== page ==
Webcast as Performance
Webcam refers to any video device connected to the web with the intent of being “telepresent” with one or more people. The act of “webcasting” is performing on a webcam for an audience.
There is a growing number of services specifically for musicians and entertainers that allow fans to connect directly with artists, and give artists options on monetizing that experience.
Before we get into the specific technologies, a word on internet video. There tend to be two camps, those who feel comfortable in front of a camera, and those who don’t. I guess there’s a third camp that’s still trying to figure out how to feel comfortable in front of a camera.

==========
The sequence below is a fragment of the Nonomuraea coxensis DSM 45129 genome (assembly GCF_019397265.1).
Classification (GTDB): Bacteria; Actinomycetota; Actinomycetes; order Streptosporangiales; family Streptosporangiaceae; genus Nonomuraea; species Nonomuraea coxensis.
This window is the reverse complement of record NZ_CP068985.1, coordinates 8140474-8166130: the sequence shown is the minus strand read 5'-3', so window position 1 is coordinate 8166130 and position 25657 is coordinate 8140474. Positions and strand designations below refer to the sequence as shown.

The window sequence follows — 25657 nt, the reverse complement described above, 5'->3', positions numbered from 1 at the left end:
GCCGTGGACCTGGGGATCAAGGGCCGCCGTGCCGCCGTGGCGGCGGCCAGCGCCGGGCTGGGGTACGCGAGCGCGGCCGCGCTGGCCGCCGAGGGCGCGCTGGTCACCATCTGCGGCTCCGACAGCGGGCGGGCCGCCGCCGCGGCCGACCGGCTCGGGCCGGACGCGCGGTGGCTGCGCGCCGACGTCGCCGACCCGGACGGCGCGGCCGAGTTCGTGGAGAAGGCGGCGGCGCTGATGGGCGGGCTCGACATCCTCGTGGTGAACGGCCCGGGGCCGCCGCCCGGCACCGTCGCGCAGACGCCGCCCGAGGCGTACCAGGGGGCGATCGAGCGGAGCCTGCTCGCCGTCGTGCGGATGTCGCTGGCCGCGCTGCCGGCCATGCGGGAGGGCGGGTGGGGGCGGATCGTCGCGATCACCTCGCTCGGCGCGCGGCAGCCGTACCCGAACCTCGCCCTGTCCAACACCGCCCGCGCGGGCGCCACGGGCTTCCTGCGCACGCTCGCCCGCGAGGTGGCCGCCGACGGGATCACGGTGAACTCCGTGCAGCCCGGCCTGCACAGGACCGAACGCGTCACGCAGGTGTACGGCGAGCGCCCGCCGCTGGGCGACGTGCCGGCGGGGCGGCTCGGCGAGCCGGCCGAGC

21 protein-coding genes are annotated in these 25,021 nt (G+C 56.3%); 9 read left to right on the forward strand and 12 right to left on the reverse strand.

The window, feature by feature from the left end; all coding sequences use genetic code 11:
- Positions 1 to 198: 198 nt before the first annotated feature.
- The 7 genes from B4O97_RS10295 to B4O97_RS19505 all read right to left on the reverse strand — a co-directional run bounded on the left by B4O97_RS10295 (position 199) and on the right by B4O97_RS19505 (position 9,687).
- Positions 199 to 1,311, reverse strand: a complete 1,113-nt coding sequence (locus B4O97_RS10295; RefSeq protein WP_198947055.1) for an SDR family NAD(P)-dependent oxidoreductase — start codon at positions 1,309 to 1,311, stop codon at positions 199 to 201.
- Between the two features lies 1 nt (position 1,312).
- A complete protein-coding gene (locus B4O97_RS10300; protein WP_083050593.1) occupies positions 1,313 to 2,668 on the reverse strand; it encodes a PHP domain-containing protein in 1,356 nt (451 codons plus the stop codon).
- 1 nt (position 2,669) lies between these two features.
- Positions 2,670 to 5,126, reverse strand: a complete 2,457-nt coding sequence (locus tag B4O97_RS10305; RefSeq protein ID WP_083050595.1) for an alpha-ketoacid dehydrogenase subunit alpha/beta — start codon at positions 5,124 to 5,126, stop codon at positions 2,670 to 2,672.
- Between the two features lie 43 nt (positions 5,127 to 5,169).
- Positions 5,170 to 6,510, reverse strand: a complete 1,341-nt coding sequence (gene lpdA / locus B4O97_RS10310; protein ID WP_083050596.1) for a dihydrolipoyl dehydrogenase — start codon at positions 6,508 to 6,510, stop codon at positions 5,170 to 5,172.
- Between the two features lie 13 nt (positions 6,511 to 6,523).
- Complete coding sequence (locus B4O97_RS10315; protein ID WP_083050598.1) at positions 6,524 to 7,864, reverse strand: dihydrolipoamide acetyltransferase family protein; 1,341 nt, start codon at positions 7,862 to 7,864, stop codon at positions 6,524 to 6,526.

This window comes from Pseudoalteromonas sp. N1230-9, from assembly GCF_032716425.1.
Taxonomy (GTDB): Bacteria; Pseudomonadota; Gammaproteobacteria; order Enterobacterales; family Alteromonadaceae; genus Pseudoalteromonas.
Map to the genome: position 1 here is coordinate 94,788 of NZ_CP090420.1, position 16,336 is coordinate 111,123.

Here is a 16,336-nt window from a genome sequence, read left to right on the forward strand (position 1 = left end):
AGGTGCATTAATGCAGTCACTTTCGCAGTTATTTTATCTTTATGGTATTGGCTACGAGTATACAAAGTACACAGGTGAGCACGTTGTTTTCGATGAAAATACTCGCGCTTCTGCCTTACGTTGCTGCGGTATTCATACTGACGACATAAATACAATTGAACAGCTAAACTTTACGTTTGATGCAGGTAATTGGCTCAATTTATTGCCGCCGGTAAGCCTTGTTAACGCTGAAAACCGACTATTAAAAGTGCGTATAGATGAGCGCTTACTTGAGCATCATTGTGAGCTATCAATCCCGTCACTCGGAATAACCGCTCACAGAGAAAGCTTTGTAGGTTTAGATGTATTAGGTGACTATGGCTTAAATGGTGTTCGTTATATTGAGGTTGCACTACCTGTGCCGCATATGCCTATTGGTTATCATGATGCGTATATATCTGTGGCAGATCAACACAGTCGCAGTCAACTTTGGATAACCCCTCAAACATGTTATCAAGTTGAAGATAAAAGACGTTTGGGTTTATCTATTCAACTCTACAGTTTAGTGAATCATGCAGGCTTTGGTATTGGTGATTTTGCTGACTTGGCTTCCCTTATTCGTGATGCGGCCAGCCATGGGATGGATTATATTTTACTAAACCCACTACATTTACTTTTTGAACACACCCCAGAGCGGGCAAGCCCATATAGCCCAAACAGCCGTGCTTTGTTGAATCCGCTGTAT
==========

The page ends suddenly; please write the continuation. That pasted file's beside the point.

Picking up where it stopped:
As a modern musician, you should not be in the camp that feels uncomfortable being filmed. If you are and you can’t change, I guess you just have to find ways to cope with that, or you can be mysterious and wear a mask. Musicians are often as filmed and photographed as your average model.
Performing on camera is not exactly like performing on stage. There are plenty of similarities, but in many ways the webcast performance best practices amplify the concerns of a standard live show:
• Sound – You’re basically performing in your home recording studio, or at a live performance that already has sound running. You’re going to need to apply recording best practices and decent equipment to provide a quality experience for those watching and listening. The same rules as live performance apply, but now in addition you have to mix a stereo channel that’s going to be delivered to headphones and speakers.